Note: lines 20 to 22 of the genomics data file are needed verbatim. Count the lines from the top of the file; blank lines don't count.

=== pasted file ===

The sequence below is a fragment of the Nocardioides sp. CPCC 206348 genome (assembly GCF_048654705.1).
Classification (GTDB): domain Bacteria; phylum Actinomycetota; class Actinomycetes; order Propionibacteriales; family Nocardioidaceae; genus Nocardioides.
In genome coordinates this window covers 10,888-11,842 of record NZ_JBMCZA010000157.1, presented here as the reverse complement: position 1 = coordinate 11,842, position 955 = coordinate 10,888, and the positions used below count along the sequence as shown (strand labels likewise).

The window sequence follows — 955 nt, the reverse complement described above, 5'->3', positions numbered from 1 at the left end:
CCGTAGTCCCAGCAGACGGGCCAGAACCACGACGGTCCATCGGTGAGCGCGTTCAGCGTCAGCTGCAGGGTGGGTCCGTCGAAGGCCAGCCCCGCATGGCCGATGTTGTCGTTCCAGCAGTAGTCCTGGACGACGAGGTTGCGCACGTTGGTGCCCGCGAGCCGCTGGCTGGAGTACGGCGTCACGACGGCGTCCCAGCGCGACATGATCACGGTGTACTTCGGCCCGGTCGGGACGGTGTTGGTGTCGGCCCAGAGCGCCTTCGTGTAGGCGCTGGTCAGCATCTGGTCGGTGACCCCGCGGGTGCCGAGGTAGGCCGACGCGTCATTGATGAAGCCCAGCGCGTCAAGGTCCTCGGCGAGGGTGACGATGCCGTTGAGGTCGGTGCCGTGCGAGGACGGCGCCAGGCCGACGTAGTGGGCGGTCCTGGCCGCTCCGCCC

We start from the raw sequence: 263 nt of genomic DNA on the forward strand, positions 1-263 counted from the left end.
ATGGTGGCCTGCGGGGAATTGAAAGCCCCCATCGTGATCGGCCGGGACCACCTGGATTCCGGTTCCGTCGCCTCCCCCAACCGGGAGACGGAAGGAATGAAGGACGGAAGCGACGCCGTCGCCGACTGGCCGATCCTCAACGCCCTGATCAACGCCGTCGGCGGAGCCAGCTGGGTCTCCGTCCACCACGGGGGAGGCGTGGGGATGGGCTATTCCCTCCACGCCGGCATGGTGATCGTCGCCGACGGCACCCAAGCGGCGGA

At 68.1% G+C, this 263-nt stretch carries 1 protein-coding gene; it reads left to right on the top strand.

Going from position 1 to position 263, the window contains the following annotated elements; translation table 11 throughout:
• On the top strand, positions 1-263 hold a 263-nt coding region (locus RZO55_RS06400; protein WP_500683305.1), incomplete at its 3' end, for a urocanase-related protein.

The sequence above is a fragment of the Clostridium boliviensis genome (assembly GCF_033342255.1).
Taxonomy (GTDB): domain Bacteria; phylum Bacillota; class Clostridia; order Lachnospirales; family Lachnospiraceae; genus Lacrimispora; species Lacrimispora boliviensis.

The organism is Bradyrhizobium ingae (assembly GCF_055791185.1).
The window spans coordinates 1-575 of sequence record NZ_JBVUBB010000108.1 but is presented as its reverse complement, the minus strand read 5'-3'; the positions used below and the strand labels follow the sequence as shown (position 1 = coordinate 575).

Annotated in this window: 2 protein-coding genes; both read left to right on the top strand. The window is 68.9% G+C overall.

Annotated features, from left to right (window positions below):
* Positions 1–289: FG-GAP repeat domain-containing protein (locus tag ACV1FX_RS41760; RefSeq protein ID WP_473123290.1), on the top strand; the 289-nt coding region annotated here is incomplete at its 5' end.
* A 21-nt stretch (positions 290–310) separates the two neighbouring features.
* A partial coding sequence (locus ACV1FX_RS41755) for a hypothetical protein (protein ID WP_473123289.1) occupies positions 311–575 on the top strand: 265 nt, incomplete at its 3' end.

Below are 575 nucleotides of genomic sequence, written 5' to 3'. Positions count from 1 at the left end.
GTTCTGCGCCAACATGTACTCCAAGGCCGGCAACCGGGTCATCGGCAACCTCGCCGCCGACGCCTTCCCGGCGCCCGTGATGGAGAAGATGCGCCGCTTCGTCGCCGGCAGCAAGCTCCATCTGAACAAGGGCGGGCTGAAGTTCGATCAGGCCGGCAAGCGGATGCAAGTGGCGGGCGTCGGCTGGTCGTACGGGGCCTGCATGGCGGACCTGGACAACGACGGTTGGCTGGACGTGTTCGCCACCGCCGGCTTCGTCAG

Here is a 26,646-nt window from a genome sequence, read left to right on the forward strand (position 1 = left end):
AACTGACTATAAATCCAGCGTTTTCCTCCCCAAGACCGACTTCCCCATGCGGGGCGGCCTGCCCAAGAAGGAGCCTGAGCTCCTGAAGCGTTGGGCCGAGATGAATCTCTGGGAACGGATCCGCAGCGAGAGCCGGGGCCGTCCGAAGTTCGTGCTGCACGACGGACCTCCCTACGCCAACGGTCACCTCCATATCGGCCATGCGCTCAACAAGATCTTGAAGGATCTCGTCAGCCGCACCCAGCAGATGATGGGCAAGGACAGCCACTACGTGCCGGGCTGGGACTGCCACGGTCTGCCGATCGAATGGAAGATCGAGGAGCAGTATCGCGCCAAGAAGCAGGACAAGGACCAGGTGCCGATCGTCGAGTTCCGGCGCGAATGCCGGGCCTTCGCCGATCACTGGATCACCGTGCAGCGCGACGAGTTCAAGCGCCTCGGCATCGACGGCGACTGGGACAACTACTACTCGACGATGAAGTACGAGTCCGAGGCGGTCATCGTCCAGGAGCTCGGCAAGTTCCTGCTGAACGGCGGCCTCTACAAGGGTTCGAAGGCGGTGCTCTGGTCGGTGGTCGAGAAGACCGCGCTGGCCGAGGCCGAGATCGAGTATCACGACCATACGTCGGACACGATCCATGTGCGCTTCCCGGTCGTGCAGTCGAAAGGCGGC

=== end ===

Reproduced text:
Below are 575 nucleotides of genomic sequence, written 5' to 3'. Positions count from 1 at the left end.
GTTCTGCGCCAACATGTACTCCAAGGCCGGCAACCGGGTCATCGGCAACCTCGCCGCCGACGCCTTCCCGGCGCCCGTGATGGAGAAGATGCGCCGCTTCGTCGCCGGCAGCAAGCTCCATCTGAACAAGGGCGGGCTGAAGTTCGATCAGGCCGGCAAGCGGATGCAAGTGGCGGGCGTCGGCTGGTCGTACGGGGCCTGCATGGCGGACCTGGACAACGACGGTTGGCTGGACGTGTTCGCCACCGCCGGCTTCGTCAG

Here is a 26,646-nt window from a genome sequence, read left to right on the forward strand (position 1 = left end):